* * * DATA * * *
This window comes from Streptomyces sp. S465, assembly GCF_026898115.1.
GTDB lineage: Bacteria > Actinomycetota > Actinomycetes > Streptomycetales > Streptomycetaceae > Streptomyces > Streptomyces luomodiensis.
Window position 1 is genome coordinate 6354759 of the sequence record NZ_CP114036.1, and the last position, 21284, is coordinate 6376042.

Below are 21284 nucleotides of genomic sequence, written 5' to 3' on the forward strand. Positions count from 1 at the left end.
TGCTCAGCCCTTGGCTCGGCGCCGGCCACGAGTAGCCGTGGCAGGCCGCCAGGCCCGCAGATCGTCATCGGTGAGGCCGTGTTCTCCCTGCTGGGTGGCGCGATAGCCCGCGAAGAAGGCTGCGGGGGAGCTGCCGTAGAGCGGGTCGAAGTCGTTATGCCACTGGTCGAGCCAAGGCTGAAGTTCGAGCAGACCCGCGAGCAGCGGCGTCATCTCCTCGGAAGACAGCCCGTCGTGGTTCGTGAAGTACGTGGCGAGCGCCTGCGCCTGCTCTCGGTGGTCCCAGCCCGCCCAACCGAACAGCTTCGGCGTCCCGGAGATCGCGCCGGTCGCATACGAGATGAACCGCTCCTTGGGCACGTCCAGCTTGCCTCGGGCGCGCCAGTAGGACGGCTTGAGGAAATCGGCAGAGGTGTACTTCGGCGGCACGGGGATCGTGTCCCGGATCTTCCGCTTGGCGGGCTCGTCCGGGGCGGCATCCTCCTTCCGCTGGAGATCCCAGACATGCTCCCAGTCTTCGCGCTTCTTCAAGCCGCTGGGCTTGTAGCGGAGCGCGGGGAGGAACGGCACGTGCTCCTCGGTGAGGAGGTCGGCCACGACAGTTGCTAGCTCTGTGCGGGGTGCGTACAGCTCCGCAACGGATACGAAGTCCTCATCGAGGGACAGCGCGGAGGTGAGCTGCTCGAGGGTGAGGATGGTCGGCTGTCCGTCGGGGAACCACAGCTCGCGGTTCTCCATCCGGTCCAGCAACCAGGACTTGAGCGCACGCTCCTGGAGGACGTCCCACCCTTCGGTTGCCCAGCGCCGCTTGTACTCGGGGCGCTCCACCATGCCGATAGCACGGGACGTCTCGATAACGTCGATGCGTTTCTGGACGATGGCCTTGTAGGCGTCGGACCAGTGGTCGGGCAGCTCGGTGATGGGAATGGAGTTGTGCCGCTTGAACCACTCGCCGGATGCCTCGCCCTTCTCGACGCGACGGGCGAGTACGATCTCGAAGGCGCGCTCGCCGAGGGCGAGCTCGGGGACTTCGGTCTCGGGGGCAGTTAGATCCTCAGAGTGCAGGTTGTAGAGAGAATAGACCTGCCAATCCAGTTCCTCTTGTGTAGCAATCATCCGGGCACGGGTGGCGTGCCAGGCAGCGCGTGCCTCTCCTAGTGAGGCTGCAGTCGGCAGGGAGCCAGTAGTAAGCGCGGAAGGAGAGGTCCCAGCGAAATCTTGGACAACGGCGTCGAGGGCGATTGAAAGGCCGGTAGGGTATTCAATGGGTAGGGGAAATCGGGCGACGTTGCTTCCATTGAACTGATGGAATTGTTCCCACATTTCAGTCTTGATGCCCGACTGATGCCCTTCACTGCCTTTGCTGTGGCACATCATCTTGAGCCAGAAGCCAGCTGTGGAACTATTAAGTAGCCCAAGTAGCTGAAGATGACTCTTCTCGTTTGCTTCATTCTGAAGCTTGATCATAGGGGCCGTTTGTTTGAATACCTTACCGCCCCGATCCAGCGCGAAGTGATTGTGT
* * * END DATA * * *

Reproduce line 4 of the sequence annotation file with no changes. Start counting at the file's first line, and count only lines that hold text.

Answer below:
Below are 21284 nucleotides of genomic sequence, written 5' to 3' on the forward strand. Positions count from 1 at the left end.